[00:12:53] Dr. Bryan: So, in my mind, I have it kind of broken down into two different sections. So, there's kind of the direct symptoms of mitochondrial dysfunction, and then what I kind of classify as indirect mitochondrial dysfunction symptoms. So, the direct ones would be ones that are directly related to a lack of adequate ATP being produced. So, in other words, an inadequate amount of cellular energy being produced. So, fatigue would be a hallmark symptom, reduced stamina or endurance. So, those folks who, you know, like I can do things around the house and I'm okay but I go run an errand and I pay for it for the next you know several hours or days. Or you know, I can like lay in bed but if I do anything more than that then I'm just completely kaput. So, reduced stamina would be a symptom also muscle symptoms. So, if people feel a heaviness in their muscles and muscle weakness, or I had a number of patients where they report saying like you know, every time I go to the massage therapist or my partner you know, goes to give me a massage they say like you're just-- your muscles are made outta granite or marble. And it’s like, well, once we start supporting their mitochondria, we’ll oftentimes see that getting better or going away.

And what's interesting there is that, well it’s not intuitive, but what is factual is that it takes more energy, more ATP for a muscle to relax than it does to contract. And the glaring example of that not a very pleasant example to think of is the example of rigor mortis. So, a person dies and then of course, they're not making energy anymore. So, as their energy levels, their ATP levels go down, then their tissues contract and then it isn't until things eventually start to kind of, you know, degenerate that then everything goes soft again. That's a symptom that I've seen in a number of cases, brain fog, as you mentioned, also people feeling really cold. So, oftentimes we'll think about coldness or the chilly extremities, you know, maybe as a circulatory issue as it can be, but also thinking about, say the thyroid gland. At the end of the day, our body temperature is-- the potential body temperature in our bodies is really regulated or dictated by the number of chemical reactions happening in the body. Our metabolism, the definition of metabolism to my understanding is it's the sum total of all the chemical reactions happening in a person's body. And many of those chemical reactions require ATP to work.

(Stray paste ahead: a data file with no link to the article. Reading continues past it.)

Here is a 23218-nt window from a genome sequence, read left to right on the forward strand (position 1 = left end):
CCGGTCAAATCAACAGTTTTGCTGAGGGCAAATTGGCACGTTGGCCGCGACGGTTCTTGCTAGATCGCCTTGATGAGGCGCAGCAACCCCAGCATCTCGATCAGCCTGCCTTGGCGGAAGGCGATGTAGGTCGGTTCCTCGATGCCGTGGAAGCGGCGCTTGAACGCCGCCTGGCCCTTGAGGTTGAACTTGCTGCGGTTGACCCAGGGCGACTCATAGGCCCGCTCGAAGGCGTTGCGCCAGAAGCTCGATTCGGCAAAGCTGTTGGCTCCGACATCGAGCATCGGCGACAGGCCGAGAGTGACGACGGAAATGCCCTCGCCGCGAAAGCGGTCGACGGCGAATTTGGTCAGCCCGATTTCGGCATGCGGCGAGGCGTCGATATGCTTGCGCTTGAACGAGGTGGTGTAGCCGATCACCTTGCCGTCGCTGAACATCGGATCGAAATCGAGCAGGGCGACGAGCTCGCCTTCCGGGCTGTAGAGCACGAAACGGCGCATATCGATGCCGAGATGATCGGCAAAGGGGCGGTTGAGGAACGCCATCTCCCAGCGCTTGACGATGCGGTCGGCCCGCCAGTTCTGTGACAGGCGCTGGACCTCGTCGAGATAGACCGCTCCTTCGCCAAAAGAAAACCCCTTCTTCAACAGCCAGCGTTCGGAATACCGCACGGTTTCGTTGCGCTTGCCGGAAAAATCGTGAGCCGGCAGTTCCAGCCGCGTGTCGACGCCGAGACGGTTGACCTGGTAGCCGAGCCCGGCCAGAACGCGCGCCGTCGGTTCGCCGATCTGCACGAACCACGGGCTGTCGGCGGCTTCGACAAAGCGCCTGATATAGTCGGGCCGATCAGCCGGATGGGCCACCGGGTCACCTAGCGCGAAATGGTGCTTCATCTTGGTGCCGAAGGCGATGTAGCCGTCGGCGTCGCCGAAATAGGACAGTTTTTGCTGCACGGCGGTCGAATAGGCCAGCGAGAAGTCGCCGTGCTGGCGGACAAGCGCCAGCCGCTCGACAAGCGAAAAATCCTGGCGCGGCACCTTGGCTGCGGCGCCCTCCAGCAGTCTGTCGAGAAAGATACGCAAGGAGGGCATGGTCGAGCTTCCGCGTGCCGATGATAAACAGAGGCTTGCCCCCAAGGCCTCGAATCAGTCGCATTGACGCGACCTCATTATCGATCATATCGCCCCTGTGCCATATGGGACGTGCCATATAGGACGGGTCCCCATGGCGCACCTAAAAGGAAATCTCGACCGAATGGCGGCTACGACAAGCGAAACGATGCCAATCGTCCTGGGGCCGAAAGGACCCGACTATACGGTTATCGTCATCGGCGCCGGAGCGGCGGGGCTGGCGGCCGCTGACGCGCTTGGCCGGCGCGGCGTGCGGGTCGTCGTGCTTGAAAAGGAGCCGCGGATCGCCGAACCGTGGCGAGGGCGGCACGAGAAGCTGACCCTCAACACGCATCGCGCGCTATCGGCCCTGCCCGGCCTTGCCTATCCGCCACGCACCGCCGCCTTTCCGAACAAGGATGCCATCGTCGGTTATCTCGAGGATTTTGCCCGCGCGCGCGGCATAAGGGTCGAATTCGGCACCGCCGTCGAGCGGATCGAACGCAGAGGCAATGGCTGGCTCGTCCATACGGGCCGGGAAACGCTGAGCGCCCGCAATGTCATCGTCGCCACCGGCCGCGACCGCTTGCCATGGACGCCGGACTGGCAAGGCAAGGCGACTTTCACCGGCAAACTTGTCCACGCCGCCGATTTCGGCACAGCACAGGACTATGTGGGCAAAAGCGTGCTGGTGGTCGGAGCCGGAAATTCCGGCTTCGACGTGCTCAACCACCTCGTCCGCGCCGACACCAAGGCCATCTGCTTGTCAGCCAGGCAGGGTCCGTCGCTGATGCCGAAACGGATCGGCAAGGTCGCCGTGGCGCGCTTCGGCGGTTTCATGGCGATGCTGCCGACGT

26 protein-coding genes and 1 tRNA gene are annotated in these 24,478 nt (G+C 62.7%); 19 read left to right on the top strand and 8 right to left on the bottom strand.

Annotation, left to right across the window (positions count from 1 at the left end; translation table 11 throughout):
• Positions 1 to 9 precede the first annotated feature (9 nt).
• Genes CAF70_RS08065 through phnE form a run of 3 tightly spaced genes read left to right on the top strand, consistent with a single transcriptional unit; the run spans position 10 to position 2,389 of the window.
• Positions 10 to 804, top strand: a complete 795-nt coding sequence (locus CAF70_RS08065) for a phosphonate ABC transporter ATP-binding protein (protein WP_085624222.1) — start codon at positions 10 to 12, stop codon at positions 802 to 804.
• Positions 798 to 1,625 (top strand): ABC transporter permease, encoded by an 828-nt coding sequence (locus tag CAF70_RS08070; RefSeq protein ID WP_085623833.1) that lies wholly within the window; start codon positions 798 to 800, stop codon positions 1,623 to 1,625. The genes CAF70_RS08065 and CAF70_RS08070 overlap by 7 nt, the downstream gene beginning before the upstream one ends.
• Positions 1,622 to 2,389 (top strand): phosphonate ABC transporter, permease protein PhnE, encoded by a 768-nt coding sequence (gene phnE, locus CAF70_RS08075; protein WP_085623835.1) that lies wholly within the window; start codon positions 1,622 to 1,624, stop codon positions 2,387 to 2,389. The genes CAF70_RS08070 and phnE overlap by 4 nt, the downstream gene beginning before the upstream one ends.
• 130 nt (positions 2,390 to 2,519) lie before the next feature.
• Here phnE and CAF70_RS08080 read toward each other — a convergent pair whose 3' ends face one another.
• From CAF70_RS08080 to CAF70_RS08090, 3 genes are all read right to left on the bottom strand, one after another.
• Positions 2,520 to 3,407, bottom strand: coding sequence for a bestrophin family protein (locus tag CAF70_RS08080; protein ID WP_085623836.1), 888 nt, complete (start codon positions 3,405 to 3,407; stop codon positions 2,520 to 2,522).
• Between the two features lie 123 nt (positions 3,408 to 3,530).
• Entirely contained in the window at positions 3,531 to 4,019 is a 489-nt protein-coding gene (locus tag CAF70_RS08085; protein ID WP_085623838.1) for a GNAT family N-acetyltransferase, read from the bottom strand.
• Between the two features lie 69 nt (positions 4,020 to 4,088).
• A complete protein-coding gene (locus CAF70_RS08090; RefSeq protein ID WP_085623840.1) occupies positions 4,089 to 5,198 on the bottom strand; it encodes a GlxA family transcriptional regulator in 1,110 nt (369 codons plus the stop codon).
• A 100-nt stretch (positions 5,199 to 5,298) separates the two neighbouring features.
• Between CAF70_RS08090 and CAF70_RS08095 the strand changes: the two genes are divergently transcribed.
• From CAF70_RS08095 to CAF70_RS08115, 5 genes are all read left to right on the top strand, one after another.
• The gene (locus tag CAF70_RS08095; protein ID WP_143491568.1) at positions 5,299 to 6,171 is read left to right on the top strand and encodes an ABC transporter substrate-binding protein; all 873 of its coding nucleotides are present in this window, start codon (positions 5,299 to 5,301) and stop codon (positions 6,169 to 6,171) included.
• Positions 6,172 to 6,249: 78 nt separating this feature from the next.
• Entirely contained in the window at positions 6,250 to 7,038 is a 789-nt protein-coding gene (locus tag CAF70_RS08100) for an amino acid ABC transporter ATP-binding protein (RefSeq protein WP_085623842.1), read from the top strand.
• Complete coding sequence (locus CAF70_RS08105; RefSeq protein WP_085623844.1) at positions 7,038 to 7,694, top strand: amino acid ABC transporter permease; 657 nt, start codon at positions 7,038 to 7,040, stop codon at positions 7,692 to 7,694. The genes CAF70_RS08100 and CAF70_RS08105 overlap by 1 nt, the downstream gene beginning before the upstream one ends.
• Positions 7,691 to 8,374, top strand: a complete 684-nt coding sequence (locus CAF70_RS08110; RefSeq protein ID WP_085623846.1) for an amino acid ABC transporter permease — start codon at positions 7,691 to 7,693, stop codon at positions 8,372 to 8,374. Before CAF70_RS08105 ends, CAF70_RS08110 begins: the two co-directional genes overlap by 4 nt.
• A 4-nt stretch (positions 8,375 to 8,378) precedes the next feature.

Every time the chemical reaction happens, there's always a little bit of heat lost as a byproduct of that, and that's ultimately going to make our tissues toasty inside. So, when a patient comes in saying, you know, my hands and feet are cold, or I'm always chilly, or I get chilled, and I just can't shake the chill, “I'm thinking what's going on with your mitochondria?” And lo and behold, I've had patients who have been chilly people for years, like blanket aficionados, even like the first day of September, which depending on where you live, like you're in Nova Scotia, it's still pretty warm the first day of September. And they are like, “Wow, I'm finally warm again,” like a normal person once their mitochondria are on track. So, those would be the direct symptoms. And then just briefly, the indirect symptoms would be things like if a person has osteopenia or osteoporosis because there's some interesting connections between mitochondrial dysfunction and the development of bone loss. Sarcopenia which should be a loss of muscle tissue, also insomnia because melatonin is so very, very important for mitochondrial function. And I've had patients where it isn't until we get their mitochondria working better that they can actually finally sleep properly. And there's a couple of other miscellaneous ones, but those are some of the ones I think about.                                   

[00:16:20] Scott: One of the things that I hear a lot, particularly in those with chronic fatigue syndrome, CFS/ME is, you know, they're doing better but they do just the smallest amount of exercise and then they have a crash or this post-exertional malaise. And so I'm wondering, is that something that you see can be improved or resolved with a focus on mitochondrial support?